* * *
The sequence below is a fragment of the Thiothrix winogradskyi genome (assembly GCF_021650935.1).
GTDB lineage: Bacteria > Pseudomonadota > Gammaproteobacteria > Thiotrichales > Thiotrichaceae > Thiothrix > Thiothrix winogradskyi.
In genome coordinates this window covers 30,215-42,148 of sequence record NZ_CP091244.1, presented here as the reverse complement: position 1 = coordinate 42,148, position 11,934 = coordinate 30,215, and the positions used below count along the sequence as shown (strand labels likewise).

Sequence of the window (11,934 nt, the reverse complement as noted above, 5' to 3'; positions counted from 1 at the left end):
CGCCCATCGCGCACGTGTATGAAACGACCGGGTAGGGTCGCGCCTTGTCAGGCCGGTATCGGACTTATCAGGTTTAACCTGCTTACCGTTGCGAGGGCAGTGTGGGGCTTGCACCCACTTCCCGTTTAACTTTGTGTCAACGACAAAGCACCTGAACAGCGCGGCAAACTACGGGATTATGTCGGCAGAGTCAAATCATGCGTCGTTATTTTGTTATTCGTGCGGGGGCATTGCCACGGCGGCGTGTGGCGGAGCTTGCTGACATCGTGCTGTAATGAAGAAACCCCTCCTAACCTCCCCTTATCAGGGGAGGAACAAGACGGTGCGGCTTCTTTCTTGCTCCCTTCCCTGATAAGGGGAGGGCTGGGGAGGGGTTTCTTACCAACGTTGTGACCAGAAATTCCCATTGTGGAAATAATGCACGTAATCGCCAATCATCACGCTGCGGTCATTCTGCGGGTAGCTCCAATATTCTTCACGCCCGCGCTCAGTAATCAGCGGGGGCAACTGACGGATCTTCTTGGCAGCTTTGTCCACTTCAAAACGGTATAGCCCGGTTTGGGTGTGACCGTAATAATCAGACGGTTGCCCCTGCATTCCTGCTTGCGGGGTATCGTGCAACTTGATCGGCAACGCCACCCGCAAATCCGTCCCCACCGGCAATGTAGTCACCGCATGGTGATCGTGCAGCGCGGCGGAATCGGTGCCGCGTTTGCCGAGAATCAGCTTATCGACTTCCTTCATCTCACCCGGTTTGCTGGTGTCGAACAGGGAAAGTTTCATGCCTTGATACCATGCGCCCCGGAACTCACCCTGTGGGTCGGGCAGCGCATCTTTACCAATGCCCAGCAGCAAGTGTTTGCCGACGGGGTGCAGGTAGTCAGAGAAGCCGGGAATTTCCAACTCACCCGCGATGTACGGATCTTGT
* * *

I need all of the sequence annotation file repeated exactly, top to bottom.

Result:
The sequence below is a fragment of the Thiothrix winogradskyi genome (assembly GCF_021650935.1).
GTDB lineage: Bacteria > Pseudomonadota > Gammaproteobacteria > Thiotrichales > Thiotrichaceae > Thiothrix > Thiothrix winogradskyi.
In genome coordinates this window covers 30,215-42,148 of sequence record NZ_CP091244.1, presented here as the reverse complement: position 1 = coordinate 42,148, position 11,934 = coordinate 30,215, and the positions used below count along the sequence as shown (strand labels likewise).

Sequence of the window (11,934 nt, the reverse complement as noted above, 5' to 3'; positions counted from 1 at the left end):
CGCCCATCGCGCACGTGTATGAAACGACCGGGTAGGGTCGCGCCTTGTCAGGCCGGTATCGGACTTATCAGGTTTAACCTGCTTACCGTTGCGAGGGCAGTGTGGGGCTTGCACCCACTTCCCGTTTAACTTTGTGTCAACGACAAAGCACCTGAACAGCGCGGCAAACTACGGGATTATGTCGGCAGAGTCAAATCATGCGTCGTTATTTTGTTATTCGTGCGGGGGCATTGCCACGGCGGCGTGTGGCGGAGCTTGCTGACATCGTGCTGTAATGAAGAAACCCCTCCTAACCTCCCCTTATCAGGGGAGGAACAAGACGGTGCGGCTTCTTTCTTGCTCCCTTCCCTGATAAGGGGAGGGCTGGGGAGGGGTTTCTTACCAACGTTGTGACCAGAAATTCCCATTGTGGAAATAATGCACGTAATCGCCAATCATCACGCTGCGGTCATTCTGCGGGTAGCTCCAATATTCTTCACGCCCGCGCTCAGTAATCAGCGGGGGCAACTGACGGATCTTCTTGGCAGCTTTGTCCACTTCAAAACGGTATAGCCCGGTTTGGGTGTGACCGTAATAATCAGACGGTTGCCCCTGCATTCCTGCTTGCGGGGTATCGTGCAACTTGATCGGCAACGCCACCCGCAAATCCGTCCCCACCGGCAATGTAGTCACCGCATGGTGATCGTGCAGCGCGGCGGAATCGGTGCCGCGTTTGCCGAGAATCAGCTTATCGACTTCCTTCATCTCACCCGGTTTGCTGGTGTCGAACAGGGAAAGTTTCATGCCTTGATACCATGCGCCCCGGAACTCACCCTGTGGGTCGGGCAGCGCATCTTTACCAATGCCCAGCAGCAAGTGTTTGCCGACGGGGTGCAGGTAGTCAGAGAAGCCGGGAATTTCCAACTCACCCGCGATGTACGGATCTTGT